With midterms a few weeks away, the rule this year is that there are no rules. And the analytics political prognosticators use to predict elections are proving maddeningly unreliable.
An unpopular president. Domestic abuse and other scandals. A deeply unhappy electorate displeased with the direction the country is headed.
All of those things would once have been defining factors in races for the House and Senate, almost ensuring a contender’s defeat. But with the midterms just a few weeks away, the rule this year is that there are no rules, and the analytics political prognosticators use to predict the outcome of the elections are proving as maddeningly unreliable as the statistics that lead sports coaches and managers to choose the wrong play or pitch.
Nothing Scandalous About This Scandal
Democratic presidential contender Gary Hart had an affair (and lied about it) in 1984, effectively killing his once-promising campaign. Voter anger over the 1992 House bank “scandal” – lawmakers were allowed to write checks against pending deposits from a non-chartered House bank – led to early retirements and election losses for some of the hundreds of involved lawmakers.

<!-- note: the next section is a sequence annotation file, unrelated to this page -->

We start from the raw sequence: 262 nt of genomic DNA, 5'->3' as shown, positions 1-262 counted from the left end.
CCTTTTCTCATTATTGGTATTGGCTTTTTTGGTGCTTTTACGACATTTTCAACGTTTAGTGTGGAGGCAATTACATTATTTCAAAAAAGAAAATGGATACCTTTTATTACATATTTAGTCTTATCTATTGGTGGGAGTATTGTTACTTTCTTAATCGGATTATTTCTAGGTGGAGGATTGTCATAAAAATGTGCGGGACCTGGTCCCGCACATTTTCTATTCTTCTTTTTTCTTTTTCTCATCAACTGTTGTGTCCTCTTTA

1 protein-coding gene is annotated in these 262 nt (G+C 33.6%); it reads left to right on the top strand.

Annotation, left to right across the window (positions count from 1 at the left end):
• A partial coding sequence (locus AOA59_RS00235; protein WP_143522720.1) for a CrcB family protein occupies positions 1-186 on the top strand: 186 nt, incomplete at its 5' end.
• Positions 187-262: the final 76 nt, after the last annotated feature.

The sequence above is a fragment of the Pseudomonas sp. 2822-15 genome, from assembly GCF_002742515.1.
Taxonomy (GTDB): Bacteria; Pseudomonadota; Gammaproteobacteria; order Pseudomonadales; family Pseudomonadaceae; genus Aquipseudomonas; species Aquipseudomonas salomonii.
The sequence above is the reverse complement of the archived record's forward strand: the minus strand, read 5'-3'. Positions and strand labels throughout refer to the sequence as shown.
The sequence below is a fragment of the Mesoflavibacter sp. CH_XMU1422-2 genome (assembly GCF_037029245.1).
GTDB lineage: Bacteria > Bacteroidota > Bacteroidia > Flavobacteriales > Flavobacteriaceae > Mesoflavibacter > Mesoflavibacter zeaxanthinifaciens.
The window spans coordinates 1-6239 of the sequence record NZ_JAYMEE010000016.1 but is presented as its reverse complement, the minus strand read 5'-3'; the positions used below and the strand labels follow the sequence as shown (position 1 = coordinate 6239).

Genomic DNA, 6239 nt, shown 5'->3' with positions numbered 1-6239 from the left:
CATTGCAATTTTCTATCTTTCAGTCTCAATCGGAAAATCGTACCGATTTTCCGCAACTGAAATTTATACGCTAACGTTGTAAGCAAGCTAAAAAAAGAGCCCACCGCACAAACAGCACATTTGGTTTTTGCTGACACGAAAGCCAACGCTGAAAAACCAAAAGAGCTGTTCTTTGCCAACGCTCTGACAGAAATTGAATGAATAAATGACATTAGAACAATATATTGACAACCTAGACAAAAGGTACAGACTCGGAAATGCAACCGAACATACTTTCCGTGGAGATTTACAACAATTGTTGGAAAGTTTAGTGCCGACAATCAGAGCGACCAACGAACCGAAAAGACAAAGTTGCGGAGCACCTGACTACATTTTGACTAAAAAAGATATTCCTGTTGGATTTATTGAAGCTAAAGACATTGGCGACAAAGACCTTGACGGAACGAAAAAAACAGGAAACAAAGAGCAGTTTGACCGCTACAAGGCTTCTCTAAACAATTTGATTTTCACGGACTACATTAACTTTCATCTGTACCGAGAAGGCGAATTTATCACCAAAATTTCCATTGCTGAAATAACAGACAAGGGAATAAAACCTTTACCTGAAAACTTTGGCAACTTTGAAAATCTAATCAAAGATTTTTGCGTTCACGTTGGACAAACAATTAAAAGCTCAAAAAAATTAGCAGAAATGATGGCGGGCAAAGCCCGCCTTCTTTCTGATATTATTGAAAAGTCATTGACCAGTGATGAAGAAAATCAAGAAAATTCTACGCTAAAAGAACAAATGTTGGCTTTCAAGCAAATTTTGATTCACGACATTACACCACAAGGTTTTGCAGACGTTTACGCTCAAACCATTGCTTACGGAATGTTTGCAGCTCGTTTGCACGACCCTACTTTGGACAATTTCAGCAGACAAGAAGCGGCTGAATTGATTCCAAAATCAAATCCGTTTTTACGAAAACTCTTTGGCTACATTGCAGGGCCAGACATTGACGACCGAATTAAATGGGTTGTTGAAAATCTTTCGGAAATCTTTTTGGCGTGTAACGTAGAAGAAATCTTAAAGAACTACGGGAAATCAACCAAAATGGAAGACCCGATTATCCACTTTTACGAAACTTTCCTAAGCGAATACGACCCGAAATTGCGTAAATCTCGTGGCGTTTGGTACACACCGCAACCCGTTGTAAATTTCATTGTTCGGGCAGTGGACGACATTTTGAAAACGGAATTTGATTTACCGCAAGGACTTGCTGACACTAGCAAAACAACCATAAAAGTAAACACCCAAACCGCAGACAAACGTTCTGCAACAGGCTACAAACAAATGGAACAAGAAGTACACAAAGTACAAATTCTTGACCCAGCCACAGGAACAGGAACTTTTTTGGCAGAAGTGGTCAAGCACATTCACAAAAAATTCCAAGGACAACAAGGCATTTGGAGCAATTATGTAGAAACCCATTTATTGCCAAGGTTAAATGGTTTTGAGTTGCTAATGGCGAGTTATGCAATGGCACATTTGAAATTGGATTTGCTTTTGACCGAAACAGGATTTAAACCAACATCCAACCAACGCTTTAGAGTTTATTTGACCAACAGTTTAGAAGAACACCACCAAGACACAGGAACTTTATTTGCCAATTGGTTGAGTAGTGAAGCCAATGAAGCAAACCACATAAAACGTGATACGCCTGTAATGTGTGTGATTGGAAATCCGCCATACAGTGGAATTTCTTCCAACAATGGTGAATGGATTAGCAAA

But now, such cases seem quaint, with candidates retaining the support of their bases despite damaging revelations. Georgia Republican Herschel Walker, running against Democratic Sen. Raphael Warnock, has been accused of holding a gun to his former wife’s head, lying about his business, his academic record and being an FBI agent, and paying for an abortion for a former girlfriend. Walker, an adamant foe of abortion, has denied the allegations.
Still, Walker is running neck-and-neck with Warnock, with the GOP rallying behind the man whose victory is likely essential to a Republican takeover of the Senate. Scandals don’t appear to be moving the needle much.
What a Drag. Not!
There’s little more annoying to a down-ticket candidate in the president’s party than having to run alongside a president unpopular with the public. When the president’s approval rating is low, candidates in the same party either have to run away from the commander in chief – providing ad copy for gleeful opposing party candidates – or attach themselves to someone not much liked by the voting public.
Unpopular presidents have typically been a drag on their parties’ ticket, since voters in the opposing party are more motivated to vote, and voters in the president’s party just don’t feel like making the effort. President Bill Clinton’s approval ratings were in the high 30s and low-to-mid 40s in 1994; his party lost 54 House seats and eight Senate seats that year. President Barack Obama, facing a public angry about the then-unpopular Affordable Care Act and the economy, suffered what he acknowledged was a “shellacking” in 2010, with Democrats losing 63 seats in the House and six in the Senate. President Donald Trump in 2018 saw his Republican Party lose control of the House, with Democrats picking up 41 seats.